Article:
I'm very happy you have opted for getting proper socks and insoles, if you're willing to share, what did you opt for? Perhaps you've found something worth looking into, or if it's similar stuff you can share your experiences with it, sometime in the future.
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Post Options Post Options   Thanks (0) Thanks(0)   Quote Basquests Quote  Post ReplyReply Direct Link To This Post Posted: 08/31/2021 at 1:02am
Originally posted by mjamja mjamja wrote:

One more thing on the sock side.  Have you tried using a liner sock under your regular sport sock.  Liner socks are thin very slippery socks that minimize the friction getting to you skin.  I had bad blister problems and started wearing 2 pairs of regular sport socks (required buying larger size shoe).  It helped some.  Then I tried the liner socks (back to regular size shoe) and have had almost no blister issues since.  The liner socks are also moisture wicking so they keep the skin on the foot dryer, which also helps cut down on blisters.

Good luck.

Mark

That is why i recommended high end sports socks, they reduce friction in many ways and wick away sweat etc. A liner is very recommended for normal socks - unfortunately i have a bunch of new liners and no use for them with the thorlos.
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Post Options Post Options   Thanks (0) Thanks(0)   Quote evilgu Quote  Post ReplyReply Direct Link To This Post Posted: 09/01/2021 at 5:40am
Because I didn't wear professional sneakers and socks, I had broken 3 toenails.
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Post Options Post Options   Thanks (0) Thanks(0)   Quote Rollko Quote  Post ReplyReply Direct Link To This Post Posted: 09/01/2021 at 1:42pm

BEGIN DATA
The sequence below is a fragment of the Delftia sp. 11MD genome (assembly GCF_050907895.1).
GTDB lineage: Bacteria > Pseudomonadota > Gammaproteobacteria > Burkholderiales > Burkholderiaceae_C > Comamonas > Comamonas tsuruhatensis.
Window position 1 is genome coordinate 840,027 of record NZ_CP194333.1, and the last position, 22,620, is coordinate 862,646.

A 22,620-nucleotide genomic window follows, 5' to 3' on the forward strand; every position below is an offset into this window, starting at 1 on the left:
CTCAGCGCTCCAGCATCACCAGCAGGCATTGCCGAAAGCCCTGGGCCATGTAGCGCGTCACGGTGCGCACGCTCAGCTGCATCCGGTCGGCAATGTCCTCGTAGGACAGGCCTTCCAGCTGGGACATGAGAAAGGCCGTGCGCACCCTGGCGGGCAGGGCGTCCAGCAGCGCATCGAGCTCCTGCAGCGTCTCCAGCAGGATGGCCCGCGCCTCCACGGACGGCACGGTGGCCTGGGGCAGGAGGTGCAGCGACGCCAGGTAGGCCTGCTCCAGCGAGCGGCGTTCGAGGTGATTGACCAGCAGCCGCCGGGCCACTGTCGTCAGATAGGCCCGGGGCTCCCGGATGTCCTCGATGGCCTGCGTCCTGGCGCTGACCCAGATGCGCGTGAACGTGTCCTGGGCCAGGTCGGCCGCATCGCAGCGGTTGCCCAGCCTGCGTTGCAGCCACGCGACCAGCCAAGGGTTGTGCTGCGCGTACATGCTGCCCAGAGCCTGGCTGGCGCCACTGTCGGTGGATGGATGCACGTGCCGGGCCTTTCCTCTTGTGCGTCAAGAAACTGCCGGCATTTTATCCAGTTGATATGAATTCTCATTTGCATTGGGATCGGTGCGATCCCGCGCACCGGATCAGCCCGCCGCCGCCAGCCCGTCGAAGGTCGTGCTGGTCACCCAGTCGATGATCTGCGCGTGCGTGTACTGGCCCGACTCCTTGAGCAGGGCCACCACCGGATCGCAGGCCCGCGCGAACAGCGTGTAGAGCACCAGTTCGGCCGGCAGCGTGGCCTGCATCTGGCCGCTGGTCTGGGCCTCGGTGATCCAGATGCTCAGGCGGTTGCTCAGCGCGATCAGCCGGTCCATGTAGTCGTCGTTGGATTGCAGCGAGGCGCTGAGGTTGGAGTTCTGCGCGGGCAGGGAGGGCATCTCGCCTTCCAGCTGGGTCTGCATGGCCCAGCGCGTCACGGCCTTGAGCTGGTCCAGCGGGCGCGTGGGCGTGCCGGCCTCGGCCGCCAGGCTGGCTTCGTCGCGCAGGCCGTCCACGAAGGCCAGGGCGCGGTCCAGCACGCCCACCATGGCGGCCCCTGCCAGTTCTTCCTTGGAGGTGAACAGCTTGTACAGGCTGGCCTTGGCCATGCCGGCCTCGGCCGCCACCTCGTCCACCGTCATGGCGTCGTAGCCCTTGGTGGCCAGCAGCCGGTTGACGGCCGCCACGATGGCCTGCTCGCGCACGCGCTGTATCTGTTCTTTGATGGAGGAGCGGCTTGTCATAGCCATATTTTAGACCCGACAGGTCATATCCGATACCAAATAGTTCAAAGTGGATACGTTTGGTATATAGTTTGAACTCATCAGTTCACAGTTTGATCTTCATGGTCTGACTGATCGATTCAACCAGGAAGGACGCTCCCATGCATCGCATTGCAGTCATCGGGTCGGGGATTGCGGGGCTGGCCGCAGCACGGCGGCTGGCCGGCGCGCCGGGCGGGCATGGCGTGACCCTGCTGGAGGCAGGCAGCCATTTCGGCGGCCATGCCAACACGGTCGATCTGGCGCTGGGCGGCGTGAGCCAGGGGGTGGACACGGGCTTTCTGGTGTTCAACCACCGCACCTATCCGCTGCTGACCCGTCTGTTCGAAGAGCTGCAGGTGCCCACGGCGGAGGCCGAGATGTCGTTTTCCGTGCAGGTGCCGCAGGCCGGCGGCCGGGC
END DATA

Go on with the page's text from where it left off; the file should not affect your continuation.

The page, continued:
How do those badminton shoes perform in terms of the grippiness of the sole? Are they sufficiently anti-slippery?
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Post Options Post Options   Thanks (0) Thanks(0)   Quote Basquests Quote  Post ReplyReply Direct Link To This Post Posted: 09/02/2021 at 1:37pm
I've answered your PM as you'd asked me the same question. Yes, far less slippery than any Mizuno's or Butterfly shoes, and I've tried all the mizuno's before. WM5, WM6, WD etc.

You can save your water for drinking rather than addressing slipperiness issues.
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Post Options Post Options   Thanks (0) Thanks(0)   Quote BRS Quote  Post ReplyReply Direct Link To This Post Posted: 09/02/2021 at 3:37pm
@Basquests any specific badminton shoe model recommendations?  I assume one of the yonex, they seem to be the leader.  But badminton shoes are expensive and I'd like to choose well on the first try.

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Post Options Post Options   Thanks (0) Thanks(0)   Quote ClimbK2 Quote  Post ReplyReply Direct Link To This Post Posted: 09/03/2021 at 1:11pm
Originally posted by BRS BRS wrote:

@Basquests any specific badminton shoe model recommendations?  I assume one of the yonex, they seem to be the leader.  But badminton shoes are expensive and I'd like to choose well on the first try.